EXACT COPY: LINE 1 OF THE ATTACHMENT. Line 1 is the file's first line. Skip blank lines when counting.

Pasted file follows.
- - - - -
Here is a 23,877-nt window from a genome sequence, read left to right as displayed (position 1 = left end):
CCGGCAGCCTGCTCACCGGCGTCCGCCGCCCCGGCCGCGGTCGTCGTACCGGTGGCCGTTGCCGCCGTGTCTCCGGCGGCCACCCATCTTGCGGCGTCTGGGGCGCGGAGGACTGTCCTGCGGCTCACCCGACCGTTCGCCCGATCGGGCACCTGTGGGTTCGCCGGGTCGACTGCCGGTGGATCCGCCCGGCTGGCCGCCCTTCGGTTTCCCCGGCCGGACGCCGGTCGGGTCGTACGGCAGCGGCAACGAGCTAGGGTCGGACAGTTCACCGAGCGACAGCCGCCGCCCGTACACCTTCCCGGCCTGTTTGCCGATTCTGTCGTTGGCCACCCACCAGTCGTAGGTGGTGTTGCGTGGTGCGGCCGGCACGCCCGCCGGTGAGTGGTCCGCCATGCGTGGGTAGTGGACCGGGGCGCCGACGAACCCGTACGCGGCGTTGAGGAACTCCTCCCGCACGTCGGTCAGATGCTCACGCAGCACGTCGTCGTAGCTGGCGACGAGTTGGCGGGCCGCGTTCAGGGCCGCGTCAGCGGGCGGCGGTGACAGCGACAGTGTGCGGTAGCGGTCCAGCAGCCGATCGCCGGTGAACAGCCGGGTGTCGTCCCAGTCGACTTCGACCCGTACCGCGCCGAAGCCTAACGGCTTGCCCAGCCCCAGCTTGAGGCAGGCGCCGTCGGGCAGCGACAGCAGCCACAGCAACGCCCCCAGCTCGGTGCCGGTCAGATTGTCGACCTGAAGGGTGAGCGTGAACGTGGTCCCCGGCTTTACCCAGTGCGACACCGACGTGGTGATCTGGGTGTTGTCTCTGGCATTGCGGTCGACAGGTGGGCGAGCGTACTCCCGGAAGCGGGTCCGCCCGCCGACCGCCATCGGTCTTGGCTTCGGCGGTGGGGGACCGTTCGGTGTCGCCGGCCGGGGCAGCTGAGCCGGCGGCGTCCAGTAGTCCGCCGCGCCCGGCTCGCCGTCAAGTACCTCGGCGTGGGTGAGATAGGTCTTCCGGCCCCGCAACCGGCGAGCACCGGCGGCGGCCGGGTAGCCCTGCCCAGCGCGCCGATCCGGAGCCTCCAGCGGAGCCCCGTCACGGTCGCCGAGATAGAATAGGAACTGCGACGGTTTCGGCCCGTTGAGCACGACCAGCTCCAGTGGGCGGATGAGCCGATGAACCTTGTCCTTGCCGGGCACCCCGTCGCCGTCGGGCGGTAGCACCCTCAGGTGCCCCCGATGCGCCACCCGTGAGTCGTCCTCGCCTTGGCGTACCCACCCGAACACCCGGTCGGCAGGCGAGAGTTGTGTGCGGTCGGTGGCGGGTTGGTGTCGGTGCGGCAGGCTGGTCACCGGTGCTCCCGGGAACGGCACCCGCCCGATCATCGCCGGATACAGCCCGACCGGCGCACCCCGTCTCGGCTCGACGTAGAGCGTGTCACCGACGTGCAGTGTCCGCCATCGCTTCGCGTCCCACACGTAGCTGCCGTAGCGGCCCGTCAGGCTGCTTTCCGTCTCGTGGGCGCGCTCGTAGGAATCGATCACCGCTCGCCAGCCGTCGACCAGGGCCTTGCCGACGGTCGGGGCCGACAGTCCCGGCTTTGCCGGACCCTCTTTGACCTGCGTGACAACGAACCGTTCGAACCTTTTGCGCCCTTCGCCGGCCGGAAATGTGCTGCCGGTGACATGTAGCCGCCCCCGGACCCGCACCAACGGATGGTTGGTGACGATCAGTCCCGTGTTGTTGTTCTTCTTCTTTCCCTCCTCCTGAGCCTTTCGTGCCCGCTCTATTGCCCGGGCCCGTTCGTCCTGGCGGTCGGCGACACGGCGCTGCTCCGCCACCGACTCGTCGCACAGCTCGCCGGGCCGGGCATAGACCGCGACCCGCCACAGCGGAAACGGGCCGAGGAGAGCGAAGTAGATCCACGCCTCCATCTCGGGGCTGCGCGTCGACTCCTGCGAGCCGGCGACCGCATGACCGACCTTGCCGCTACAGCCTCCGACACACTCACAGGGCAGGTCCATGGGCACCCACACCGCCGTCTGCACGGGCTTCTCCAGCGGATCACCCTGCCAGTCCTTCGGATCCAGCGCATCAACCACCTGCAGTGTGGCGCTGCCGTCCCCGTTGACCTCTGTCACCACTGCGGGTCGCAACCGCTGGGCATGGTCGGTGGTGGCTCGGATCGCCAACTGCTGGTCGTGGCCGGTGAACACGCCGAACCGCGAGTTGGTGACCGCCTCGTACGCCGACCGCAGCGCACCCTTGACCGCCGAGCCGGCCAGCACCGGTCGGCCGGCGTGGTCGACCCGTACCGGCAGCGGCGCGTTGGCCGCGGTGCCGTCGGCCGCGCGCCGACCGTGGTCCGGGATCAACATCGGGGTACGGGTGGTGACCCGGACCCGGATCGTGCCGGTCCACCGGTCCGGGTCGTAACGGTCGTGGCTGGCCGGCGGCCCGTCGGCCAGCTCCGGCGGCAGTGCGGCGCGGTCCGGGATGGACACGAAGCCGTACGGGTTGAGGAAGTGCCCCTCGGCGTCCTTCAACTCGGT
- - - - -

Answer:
Here is a 23,877-nt window from a genome sequence, read left to right as displayed (position 1 = left end):